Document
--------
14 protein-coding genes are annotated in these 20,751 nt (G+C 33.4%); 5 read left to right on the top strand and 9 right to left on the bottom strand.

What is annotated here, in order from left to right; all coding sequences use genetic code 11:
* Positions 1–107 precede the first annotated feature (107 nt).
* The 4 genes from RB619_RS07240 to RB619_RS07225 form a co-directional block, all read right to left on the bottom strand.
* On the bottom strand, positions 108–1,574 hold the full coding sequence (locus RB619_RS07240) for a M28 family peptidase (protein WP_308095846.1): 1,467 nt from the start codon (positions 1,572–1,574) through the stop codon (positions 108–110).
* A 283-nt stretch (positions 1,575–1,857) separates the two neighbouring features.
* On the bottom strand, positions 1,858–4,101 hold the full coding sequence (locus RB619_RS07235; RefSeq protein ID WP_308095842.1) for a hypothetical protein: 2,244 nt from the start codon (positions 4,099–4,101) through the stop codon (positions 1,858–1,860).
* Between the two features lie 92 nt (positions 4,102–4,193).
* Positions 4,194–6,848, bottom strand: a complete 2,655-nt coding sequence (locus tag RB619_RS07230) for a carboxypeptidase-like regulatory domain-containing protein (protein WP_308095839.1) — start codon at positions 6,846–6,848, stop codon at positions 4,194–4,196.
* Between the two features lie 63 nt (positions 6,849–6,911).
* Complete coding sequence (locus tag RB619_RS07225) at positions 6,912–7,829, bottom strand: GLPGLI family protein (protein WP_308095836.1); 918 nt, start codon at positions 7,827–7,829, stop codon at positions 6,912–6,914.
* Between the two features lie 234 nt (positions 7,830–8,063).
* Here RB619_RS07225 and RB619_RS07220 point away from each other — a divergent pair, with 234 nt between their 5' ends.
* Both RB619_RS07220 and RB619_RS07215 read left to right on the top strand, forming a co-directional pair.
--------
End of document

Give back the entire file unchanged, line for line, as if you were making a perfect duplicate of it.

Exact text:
14 protein-coding genes are annotated in these 20,751 nt (G+C 33.4%); 5 read left to right on the top strand and 9 right to left on the bottom strand.

What is annotated here, in order from left to right; all coding sequences use genetic code 11:
* Positions 1–107 precede the first annotated feature (107 nt).
* The 4 genes from RB619_RS07240 to RB619_RS07225 form a co-directional block, all read right to left on the bottom strand.
* On the bottom strand, positions 108–1,574 hold the full coding sequence (locus RB619_RS07240) for a M28 family peptidase (protein WP_308095846.1): 1,467 nt from the start codon (positions 1,572–1,574) through the stop codon (positions 108–110).
* A 283-nt stretch (positions 1,575–1,857) separates the two neighbouring features.
* On the bottom strand, positions 1,858–4,101 hold the full coding sequence (locus RB619_RS07235; RefSeq protein ID WP_308095842.1) for a hypothetical protein: 2,244 nt from the start codon (positions 4,099–4,101) through the stop codon (positions 1,858–1,860).
* Between the two features lie 92 nt (positions 4,102–4,193).
* Positions 4,194–6,848, bottom strand: a complete 2,655-nt coding sequence (locus tag RB619_RS07230) for a carboxypeptidase-like regulatory domain-containing protein (protein WP_308095839.1) — start codon at positions 6,846–6,848, stop codon at positions 4,194–4,196.
* Between the two features lie 63 nt (positions 6,849–6,911).
* Complete coding sequence (locus tag RB619_RS07225) at positions 6,912–7,829, bottom strand: GLPGLI family protein (protein WP_308095836.1); 918 nt, start codon at positions 7,827–7,829, stop codon at positions 6,912–6,914.
* Between the two features lie 234 nt (positions 7,830–8,063).
* Here RB619_RS07225 and RB619_RS07220 point away from each other — a divergent pair, with 234 nt between their 5' ends.
* Both RB619_RS07220 and RB619_RS07215 read left to right on the top strand, forming a co-directional pair.